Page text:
Sunday, December 28, 2014

Open Worship, a Quaker Distinctive

This was written as a first word for my Quaker community, West Hills Friends. First words are a 3-5 minute report on how god is moving in your life right now. 

*** **** *** **** *** **** ***

Hello, my name is Alyss and this Christmas was my fifth Christmas at West Hills. I didn't grow up a Quaker but last summer, a Friend here accused me of "being convinced by the process". I laughed but have come to think of that as the best way to describe my Quaker conversion. This process, these centuries old methods of seeking and finding, these are distinctive ways of worship and business particular to us Quakers. I've seen them work and they have convinced me. 

George Fox wrote, "Meet together, and in the measure of God's spirit wait, that with it all your minds may be guided up to God, to receive wisdom from God. That you may all come to know how you may walk up to him in his wisdom."

Here at West Hills Friends we hold our open worship to be that special and sacred place where we wait for God's spirit. And more than once, I have received some of that wisdom Fox referred to. Sounds like it would be fun, right? Hah. Being led to speak in Meeting is not, in my experience, an altogether pleasant experience. I like to talk and I like to tell people what I think and know. I mean, I'm a middle school teacher - I make a living standing up in front of big groups of people telling them what I know. But giving vocal ministry is not like that at all.
Silent worship is, in our Quaker understanding, a time for God to speak to us. God is speaking to us, her gathered body. God has always had to use humans' hands, mouths and wombs to do her work and through generations of lived experience we have learned that silence together is one of the best ways to prepare for hearing that voice of god. That silence is important, it is sacred, it is the path we walk on to get to the place we can hear god. And maybe be asked to share what we hear.

In 1659 early Friend, Alexander Parker wrote about giving vocal ministry: "And if any be moved to speak words, wait low in the pure fear, to know the mind of the Spirit, where and to whom they are to be spoken. If any are moved to speak, see that they speak in the power; and when the power is still, you are still."
Pure fear. Speak in the power and when the power is still, you are still. This is not a small task we are being called to. Silent worship has always seemed to me as akin to us all being archaeologists working on a dig. Each person is intent on the delicate work right in front of them. Giving vocal ministry is like yelling "Look - look what I found!" Everyone stops their own work with tooth brushes and dental picks to see what you found. If what you've found is good it will help everyone else with their work. But there's a chance that you are distracting them and interrupting their good work.

In my experience, being called to speak in worship is a distinctly physical experience. It starts with a thought, just like any other thought, but almost immediately there is a distinct bell that DINGS in my mind. A flag that this is important. So, my mind reacts to this notice of importance with "Oh! I should stand up and share!" But then I get a kind of sense of dread. Nope, that's just my ego talking, wanting to be seen and heard and have people think I'm witty and wise and clever. That is not what this time is for. So I sit, listening again.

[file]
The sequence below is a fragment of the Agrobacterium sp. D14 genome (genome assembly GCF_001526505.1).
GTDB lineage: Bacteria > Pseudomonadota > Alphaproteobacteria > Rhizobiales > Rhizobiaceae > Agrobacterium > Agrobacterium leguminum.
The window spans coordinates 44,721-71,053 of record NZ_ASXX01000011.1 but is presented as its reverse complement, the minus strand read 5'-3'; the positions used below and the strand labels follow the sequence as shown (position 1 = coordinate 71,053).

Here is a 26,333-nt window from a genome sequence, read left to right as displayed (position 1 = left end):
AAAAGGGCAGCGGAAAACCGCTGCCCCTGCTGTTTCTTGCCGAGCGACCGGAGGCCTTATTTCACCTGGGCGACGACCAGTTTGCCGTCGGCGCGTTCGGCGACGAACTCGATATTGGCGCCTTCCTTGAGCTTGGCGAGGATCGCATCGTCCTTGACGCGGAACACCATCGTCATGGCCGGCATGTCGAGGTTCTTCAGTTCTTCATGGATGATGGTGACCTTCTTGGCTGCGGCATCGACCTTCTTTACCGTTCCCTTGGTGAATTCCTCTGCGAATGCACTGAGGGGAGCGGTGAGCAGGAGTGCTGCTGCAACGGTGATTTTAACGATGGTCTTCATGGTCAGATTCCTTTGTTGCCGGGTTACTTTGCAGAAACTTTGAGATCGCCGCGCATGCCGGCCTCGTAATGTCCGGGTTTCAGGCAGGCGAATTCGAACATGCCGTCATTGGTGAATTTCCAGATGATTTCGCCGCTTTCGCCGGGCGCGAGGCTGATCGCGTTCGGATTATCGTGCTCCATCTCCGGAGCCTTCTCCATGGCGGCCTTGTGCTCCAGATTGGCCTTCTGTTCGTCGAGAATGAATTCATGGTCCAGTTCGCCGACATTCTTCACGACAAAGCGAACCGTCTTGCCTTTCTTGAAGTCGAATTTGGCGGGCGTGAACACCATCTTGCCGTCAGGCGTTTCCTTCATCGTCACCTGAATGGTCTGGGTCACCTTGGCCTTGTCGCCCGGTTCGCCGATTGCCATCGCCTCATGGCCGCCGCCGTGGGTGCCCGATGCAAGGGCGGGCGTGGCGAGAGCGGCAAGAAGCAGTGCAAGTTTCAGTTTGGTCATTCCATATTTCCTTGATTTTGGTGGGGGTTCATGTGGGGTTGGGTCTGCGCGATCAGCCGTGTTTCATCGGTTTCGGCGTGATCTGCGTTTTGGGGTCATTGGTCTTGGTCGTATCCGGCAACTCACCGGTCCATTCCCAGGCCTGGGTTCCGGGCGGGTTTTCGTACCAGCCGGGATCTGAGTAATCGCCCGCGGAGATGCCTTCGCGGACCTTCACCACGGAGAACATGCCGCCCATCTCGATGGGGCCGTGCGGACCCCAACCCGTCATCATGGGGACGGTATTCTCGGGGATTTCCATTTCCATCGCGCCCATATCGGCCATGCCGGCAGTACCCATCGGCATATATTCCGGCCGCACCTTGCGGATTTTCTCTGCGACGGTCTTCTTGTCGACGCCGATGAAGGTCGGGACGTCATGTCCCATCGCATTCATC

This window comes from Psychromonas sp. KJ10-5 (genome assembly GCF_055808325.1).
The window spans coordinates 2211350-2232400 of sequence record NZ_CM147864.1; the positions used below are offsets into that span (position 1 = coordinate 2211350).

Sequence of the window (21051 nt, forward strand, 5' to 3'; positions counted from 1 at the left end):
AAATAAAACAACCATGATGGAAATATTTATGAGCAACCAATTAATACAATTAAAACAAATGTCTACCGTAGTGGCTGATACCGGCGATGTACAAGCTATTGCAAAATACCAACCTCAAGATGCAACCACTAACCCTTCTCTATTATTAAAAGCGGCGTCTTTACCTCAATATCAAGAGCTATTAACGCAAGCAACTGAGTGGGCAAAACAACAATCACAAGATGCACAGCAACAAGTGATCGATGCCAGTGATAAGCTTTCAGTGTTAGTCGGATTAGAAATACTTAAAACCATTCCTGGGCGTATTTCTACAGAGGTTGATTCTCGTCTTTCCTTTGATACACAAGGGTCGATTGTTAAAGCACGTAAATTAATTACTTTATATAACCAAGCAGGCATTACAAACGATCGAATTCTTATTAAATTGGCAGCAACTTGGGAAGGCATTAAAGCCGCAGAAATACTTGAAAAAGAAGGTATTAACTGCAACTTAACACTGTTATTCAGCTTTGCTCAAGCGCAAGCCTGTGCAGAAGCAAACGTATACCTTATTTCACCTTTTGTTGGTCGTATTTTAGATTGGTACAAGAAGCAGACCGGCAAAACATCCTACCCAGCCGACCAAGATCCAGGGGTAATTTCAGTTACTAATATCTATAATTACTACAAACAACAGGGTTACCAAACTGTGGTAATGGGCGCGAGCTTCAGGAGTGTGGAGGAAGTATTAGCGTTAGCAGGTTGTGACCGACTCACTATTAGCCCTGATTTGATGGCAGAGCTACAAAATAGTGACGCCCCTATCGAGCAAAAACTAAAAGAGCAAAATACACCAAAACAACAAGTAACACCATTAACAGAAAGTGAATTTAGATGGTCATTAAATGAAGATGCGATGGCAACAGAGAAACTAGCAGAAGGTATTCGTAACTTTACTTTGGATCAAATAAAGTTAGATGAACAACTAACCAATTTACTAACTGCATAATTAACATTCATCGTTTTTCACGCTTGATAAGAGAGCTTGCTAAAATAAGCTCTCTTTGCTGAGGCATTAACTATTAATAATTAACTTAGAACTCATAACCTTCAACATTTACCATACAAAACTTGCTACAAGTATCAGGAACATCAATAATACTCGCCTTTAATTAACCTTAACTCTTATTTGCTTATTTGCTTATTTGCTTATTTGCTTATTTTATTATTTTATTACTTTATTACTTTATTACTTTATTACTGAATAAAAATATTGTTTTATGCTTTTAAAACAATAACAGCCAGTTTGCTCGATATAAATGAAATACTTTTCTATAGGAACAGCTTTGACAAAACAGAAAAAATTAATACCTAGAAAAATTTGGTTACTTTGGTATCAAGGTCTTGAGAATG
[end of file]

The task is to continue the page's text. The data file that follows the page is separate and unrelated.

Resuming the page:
Edward Burrough, an early convert under Fox wrote in 1655 "Do not be hasty, when you see things open in your minds; dwell in them, and do not run out to speak them, but treasure them up in your hearts, and take heed, and keep low in the fear of the Lord God, that pride and presumption do not get up, nor anything be exalted above what is pure."

Often, at this point, that original thought expands, contracts, continues on to something else that feels different than my own thinking and again the bell DINGS. By this time, though, the No often comes from my ego... "I am so not standing up and saying THAT". What before felt like a message that would get me applauded now feels like a message that would bare my innermost tender and gooey parts. I am not saying that out loud. At about this time my stomach starts to hurt and my knees feel weak. Denial on the edge of panic. No no, no. But the message won't go away and by now it is clear that god has tapped me on the shoulder to say this thing. She's waiting, standing behind me with my arms crossed waiting, like Yahweh listening to Moses give all the reasons he can not possibly go talk to Pharaoh, both of them knowing full well Moses is gonna go talk to Pharaoh.
Other people speak and I am temporarily relieved. Sweet, off the hook! But then the silence falls and I'm back on that hook. Finally I can't stand it. The pressure is too much or Mike asks if "all hearts are clear" and mine most certainly is not. I stand and start to speak. The first few words are familiar, I thought these already. But often the message moves away from my thoughts and things that had been nebulous at best come out in elegant or halting words. People often thank me for these words but I feel bashful - they weren't mine. I didn't think them, I hardly remember speaking them. When the message is done I sit down and thank goddess for whoever it was that donated those pillows 'cause I really need to hug something to me when I sit back down. The first time this happened I remember thinking, "oh! That's why we're called Quakers."

Giving vocal ministry in open worship is a Quaker distinctive. It is a thing that sets us apart from other people, other Christians, other seekers. I don't know if this is how vocal ministry works for yo, and this is not how god works for me in most other places in my life. It is a mystery and I have no explanation. I am convinced by the process, though.

Quotes from Early Friends came from Hall V Worthington's website here: